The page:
In our study, the TIVs did not appear to protect against P&I admissions overall or due to A(H1N1)pdm09. This makes sense because in Manitoba the pandemic strain almost entirely replaced previously circulating influenza strains during the 2009/10 season and there was no evidence of significant cross-protective response in previous studies.[36] We observed that the A(H1N1)pdm09 vaccine was less effective among those who also received the 2009/10 TIV. It is unclear whether this reflects a biological effect or confounding by indication because the TIV is indicated to persons at higher risk of developing severe influenza illness and its complications [37]. The issue of whether TIV use before or during the pandemic increased the incidence or severity of A(H1N1)pdm09 remains controversial [38].

Strengths and Limitations

Because of its population-based design and the availability of accurate automated hospital admission and vaccination records, this study is less susceptible to selection and recall biases that commonly afflict conventional case-control studies [10]. Because cases and controls were identified on the basis of comprehensive hospital records with high standards of coding practices,[13] misclassification of hospitalization status is also not a major concern in this study.

We used proxies for access to health care (e.g., frequency of physician encounters) to adjust for factors associated with the likelihood of admission and influenza testing. We also adjusted for confounding by several vaccine indications such as immune status and pre-existing health conditions using information obtained from administrative databases. The completeness and accuracy of the MH database are well established [6, 39], and these databases have been used extensively in studies of post-marketing surveillance of drugs and vaccines [2]. However, it is still possible that some variables were measured with error, which could result in residual confounding. We did not have information on functional status. However, the observed protective effects of A(H1N1)pdm09 vaccination are unlikely to be due to the healthy vaccinee effect, because vaccination was targeted at the higher-risk, and generally less healthy, groups, and we adjusted for vaccine indications in our models. Also, we did not observe any protective effects for the TIVs which are presumably subject to the same bias.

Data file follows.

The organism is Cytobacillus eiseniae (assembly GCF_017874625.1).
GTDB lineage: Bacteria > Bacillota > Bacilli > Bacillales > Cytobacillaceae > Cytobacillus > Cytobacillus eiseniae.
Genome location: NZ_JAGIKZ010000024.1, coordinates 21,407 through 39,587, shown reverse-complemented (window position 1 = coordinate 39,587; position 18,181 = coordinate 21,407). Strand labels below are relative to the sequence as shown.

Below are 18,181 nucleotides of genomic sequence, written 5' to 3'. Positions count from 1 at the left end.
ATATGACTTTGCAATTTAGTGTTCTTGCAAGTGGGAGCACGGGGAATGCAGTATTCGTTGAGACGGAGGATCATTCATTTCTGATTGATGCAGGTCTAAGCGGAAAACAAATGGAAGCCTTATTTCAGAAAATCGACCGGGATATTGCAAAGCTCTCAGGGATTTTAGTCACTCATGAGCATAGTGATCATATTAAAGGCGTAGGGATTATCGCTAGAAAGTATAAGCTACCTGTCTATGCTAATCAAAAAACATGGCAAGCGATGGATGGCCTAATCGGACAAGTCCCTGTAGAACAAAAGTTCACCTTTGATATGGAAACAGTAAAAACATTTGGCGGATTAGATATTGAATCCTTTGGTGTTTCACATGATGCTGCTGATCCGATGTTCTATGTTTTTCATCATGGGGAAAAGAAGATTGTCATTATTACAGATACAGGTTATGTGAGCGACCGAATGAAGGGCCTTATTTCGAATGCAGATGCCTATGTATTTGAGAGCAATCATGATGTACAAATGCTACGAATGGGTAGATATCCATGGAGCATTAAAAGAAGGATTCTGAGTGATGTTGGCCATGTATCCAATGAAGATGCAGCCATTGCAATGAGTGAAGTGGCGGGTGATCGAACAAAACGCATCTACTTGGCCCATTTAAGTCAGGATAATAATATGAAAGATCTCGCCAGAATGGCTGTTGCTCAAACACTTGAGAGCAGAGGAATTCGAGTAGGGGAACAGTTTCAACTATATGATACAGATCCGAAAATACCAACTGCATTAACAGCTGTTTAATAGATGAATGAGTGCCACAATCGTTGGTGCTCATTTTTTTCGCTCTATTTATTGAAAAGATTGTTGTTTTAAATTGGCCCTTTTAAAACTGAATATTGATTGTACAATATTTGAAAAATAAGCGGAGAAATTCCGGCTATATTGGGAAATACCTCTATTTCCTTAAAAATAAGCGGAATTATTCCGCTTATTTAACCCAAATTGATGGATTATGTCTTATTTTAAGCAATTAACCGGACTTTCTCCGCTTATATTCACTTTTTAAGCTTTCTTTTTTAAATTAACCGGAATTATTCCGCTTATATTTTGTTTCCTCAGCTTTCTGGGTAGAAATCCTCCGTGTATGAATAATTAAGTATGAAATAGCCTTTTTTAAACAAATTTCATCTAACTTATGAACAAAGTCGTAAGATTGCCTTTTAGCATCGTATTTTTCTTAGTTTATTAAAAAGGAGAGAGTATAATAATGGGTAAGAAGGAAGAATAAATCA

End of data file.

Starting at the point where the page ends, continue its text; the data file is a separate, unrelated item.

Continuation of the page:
Confounding by herd immunity following the summer wave of the pandemic is also unlikely explanation for our findings, because we adjusted for area of residence in all models and because VE estimates were similar for northern and southern communities despite significant differences in A(H1N1)pdm09 seroprevalence between these communities at the end of the summer wave of the pandemic [28].


Our data suggest that the adjuvanted A(H1N1)pdm09 vaccine was effective in preventing about 55–60% of P&I hospitalizations among children and younger adults who were at much higher risk of infection. Unfortunately, the vaccine was less effective among 65 or older adults. Despite that the vaccine still had a significant population-based impact especially among the very young (<5) and the older (≥ 65 years).


The authors acknowledge the Manitoba Centre for Health Policy for use of data contained in the Population Health Research Data Repository under project “Effectiveness of GSK Pandemic H1N1 Influenza Vaccines in Preventing Hospitalizations for Influenza Pneumonia” (HIPC# 2011-2012-30). The results and conclusions are those of the authors and no official endorsement by the Manitoba Centre for Health Policy, Manitoba Health, Healthy Living, and Seniors, or other data providers is intended or should be inferred.

Author Contributions

Conceived and designed the experiments: SMM GH LE PVC. Analyzed the data: SBE. Wrote the paper: SMM GH LE PVC.